Australian telecommunications firm AAPT last night confirmed that hackers had gained unauthorized access to some business customer data after breaching the database servers at one of its external service providers, Melbourne IT.

"It was brought to our attention by our service provider, Melbourne IT, at approximately 9.30pm last night that there had been a security incident and unauthorized access to some AAPT business customer data stored on servers at Melbourne IT," AAPT CEO David Yuile said in a statement. "AAPT immediately instructed Melbourne IT to shut down the servers when notified of the incident."

Anonymous Australia claimed responsibility for the attack, saying they gained around 40GB of data, which they will release as soon as it has been vetted to ensure no sensitive data is published online.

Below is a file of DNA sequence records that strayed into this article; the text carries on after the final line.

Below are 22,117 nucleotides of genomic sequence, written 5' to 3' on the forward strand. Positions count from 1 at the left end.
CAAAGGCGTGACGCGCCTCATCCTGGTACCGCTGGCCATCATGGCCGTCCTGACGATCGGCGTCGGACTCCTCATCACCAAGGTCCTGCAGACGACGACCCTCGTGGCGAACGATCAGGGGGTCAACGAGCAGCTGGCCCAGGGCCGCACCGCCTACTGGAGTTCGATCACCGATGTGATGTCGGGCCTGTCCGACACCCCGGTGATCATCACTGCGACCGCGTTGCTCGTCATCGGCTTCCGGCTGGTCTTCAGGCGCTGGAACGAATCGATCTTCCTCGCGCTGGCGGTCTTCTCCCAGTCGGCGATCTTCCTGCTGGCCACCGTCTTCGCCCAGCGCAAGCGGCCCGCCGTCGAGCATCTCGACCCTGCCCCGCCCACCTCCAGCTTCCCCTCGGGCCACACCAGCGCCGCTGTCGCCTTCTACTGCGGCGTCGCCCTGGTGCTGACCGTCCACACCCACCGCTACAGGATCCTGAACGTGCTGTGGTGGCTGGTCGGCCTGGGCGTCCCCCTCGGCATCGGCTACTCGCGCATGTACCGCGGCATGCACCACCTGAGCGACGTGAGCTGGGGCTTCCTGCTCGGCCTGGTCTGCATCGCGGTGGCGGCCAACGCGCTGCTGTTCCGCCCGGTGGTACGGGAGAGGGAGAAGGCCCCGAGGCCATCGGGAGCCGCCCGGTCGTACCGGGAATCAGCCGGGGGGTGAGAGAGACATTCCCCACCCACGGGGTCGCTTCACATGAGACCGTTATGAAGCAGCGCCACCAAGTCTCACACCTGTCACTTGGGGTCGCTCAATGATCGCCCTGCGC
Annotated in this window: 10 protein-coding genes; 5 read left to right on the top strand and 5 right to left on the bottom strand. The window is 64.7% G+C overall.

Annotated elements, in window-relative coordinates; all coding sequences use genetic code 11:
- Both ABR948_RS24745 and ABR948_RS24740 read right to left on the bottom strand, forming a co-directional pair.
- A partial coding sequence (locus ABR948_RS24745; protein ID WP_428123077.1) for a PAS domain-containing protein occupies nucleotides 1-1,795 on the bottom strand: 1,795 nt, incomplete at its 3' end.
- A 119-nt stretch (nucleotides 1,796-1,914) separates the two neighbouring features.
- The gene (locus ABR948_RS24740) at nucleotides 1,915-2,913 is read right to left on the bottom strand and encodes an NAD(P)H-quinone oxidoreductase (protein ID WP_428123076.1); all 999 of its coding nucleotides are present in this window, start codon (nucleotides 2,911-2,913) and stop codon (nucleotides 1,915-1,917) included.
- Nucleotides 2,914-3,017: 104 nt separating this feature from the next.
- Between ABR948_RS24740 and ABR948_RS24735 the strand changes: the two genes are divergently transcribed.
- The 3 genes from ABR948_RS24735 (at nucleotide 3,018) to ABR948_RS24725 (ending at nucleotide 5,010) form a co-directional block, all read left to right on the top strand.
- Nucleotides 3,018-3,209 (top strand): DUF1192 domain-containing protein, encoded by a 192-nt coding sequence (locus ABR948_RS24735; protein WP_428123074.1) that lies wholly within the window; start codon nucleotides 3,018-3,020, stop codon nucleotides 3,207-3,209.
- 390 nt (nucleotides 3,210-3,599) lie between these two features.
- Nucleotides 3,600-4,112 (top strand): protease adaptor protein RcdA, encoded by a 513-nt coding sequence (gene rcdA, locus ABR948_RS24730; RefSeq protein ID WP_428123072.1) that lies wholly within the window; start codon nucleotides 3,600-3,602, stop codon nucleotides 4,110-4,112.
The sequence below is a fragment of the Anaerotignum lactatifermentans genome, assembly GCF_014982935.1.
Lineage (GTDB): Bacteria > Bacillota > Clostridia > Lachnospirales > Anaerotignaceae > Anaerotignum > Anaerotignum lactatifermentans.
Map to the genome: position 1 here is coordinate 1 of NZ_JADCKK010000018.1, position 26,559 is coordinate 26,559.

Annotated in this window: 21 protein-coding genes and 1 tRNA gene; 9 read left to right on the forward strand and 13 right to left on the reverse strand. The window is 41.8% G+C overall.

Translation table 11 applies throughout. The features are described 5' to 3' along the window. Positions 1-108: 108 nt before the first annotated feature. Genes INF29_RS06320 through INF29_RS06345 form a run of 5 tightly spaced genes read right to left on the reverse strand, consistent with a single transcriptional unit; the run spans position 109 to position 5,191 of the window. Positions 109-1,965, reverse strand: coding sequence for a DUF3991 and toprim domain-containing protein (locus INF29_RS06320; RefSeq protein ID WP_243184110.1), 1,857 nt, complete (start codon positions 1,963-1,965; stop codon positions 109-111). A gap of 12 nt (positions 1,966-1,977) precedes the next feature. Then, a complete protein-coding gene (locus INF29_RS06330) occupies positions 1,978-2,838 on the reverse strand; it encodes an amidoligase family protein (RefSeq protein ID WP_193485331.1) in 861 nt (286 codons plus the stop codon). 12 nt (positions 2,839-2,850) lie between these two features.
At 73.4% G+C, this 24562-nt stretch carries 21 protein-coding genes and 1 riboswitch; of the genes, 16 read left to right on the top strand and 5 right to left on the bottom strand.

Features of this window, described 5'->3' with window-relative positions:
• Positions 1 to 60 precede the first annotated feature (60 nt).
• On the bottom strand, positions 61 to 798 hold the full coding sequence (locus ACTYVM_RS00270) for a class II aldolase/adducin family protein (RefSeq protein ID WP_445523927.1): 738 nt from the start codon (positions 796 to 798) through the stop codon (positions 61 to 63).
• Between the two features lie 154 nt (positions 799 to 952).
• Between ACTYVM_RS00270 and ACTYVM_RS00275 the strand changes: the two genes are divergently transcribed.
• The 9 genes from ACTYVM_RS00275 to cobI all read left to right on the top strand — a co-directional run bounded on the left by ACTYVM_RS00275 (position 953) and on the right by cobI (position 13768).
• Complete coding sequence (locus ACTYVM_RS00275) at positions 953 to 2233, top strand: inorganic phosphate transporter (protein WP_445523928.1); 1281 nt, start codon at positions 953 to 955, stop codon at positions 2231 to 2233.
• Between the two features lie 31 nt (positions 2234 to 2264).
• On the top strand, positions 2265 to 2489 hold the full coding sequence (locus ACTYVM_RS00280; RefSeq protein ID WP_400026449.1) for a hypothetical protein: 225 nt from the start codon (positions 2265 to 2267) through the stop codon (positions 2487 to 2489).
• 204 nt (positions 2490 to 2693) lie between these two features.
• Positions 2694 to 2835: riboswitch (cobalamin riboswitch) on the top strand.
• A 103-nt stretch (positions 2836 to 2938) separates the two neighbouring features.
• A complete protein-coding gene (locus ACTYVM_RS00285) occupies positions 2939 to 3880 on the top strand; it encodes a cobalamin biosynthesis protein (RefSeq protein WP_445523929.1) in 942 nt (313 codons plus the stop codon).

"Preliminary findings suggest it was two files that were compromised, and the data is historic, with limited personal customer information. Further, the servers on which the files were stored have not been used or connected to AAPT for at least 12 months," Yuile said. "AAPT is extremely concerned about this incident, and is treating this matter with the utmost seriousness. AAPT will be contacting any impacted customers as soon as possible."

The ISP was apparently targeted to demonstrate the security risk posed by the country's hotly contested new proposals for data retention, which could result in ISPs being forced to keep internet and telephone activity records of its customers for at least two years. This would give law enforcement authorities access to social networking activity on sites like Facebook and Twitter, to the emails you send and receive.

Many industry experts believe the proposals (PDF) by the Parliamentary Joint Committee on Intelligence and Security that would force ISPs store this information also presents a massive target to hackers, and raises concerns about whether national security interests and a person's rights to privacy are being fairly balanced as part of Australia's biggest security law shakeup since 2001.